Life on Mars and the Imagination of Scientists

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Around this time seven years ago I was trying to figure out a topic for my Master’s thesis. It could have been anything at all, so long as it fit under the wide umbrella of science writing. After a few dead ends (sumo wrestling, Amish science) I finally chose to write about the hunt for life on Mars.


My advisor wasn’t keen on the idea, and it was way, way out of my wheelhouse. But I pushed on anyway, for three reasons I can remember.Astrobiology has only been considered a legitimate scientific endeavor since the ’60s. So every study felt fresh and exciting. It’s also inherently multidisciplinary — requiring geologists, climate scientists, astrophysicists, engineers, DNA experts, microbiologists and even philosophers — which meant my story would have lots of different voices. Perhaps most important, all of those voices are focused on one Big Question: Are we alone in the universe?

For the same reasons, astrobiology is perfect for science education, or so argues a new study in the journal Astrobiology. Researchers from the University of New South Wales, in Sydney, Australia, surveyed high schoolers before and after completing a one-day museum program in which they pretended to be scientists involved in Mars rover missions. The study found that this simulation corrected some of the students’ misperceptions about science and scientists.

These effects, though, were small. Overall the study was quite depressing, especially on one point: Even after completing the program, around two-thirds of the students said they didn’t think that scientists are creative or use their imaginations.

This is a massive problem. And fixing it will take a lot more than flashy rovers and the promise of aliens.

Written By: Virginia Hughes
continue to source article at phenomena.nationalgeographic.com

3 COMMENTS

  1. @OP – These effects, though, were small. Overall the study was quite depressing, especially on one point: Even after completing the program, around two-thirds of the students said they didn’t think that scientists are creative or use their imaginations.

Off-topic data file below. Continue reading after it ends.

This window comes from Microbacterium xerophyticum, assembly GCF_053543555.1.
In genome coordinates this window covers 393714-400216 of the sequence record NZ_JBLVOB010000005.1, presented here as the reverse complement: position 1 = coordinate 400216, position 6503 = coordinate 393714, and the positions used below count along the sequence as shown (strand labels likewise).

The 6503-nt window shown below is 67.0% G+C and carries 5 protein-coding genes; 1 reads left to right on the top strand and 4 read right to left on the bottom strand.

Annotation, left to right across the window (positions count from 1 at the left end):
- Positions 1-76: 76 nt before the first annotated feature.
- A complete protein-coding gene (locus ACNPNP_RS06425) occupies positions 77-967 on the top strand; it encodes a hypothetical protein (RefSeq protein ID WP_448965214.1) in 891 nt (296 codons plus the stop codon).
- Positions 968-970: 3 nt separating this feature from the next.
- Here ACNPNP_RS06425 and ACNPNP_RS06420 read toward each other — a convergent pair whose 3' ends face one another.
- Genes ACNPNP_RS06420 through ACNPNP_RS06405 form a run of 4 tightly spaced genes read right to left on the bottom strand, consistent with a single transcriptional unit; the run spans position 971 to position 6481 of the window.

The explanation is in a combination of the Dunning-Kruger Effect, and in the petty jealousy-based psychological projections of the small minded science-ignorant! – as well illustrated in the pseudo-science of the “Red-neck” states of USA or the fumble-brained thinking promoted in theology colleges.
    The ignorant have a very limited view and tunnel vision, but are congratulated on it and reinforced in their ignorance, by journalists, preachers and politicians, who are thick, ignorant, and manipulative sociopaths, with disparaging anti-science airs of superiority!
    Some people only know the media straw-scientist or the Hollywood mad-scientist, so have no idea about massive overview of investigative science, or the broad-spectrum speculative targeting of areas for investigation.

    Many people do not have the scientists’ follow-up skills, of critically sorting experimentally verifiable ideas, from the wealth of speculation produced by a creative mind.
    Those with very limited imaginations doggedly cling to the few ideas they have generated or copied, so they only see scientists rejecting masses of flawed speculations and confuse this with scientists having an absence or shortage of ideas.
    Most of them are not even aware of areas of scientific knowledge, already confirmed and applied in engineering!

    BTW: I think that the discovery of life on Mars is unlikely, and is a distracting red-herring, as far as exploration of the Solar System goes – but I could be wrong!

  2. @Nodhimmi:
    This article isn’t about whether people think science is interesting. It’s about whether think doing science is creative. Those are two different concepts. Try to keep your eye on the ball.

    This may be a result of how we teach science. Mostly we throw facts and rules at students and expect them to remember it. Sometimes we as them to do experiments to ‘discover the boiling point of water’. In both cases there is only one right answer for any given problem, and if there’s only one right answer, there is no chance of being creative.

    What might help would be to give students (even young ones) a problem that has yet to be solved by science, but which is simple enough for them to understand. This is a rare combination. One such problem is Femi’s Paradox. “If aliens exist, they should be here right now. So where are they?” There are some standard answers to that, as well as some non standard ones, and that allows students choice and creativity, as well as experiencing the ‘joys’ of peer review once they’ve declaired what answer they think best fits the eidence.

    This is harder than teaching students the boiling point of water, but it’s arguably better, because it shows them what scientists really do: Solve problems that noone else has before them, which requires imagination, creativity and (if you’ll excuse the phrase) the occasional leap of faith.

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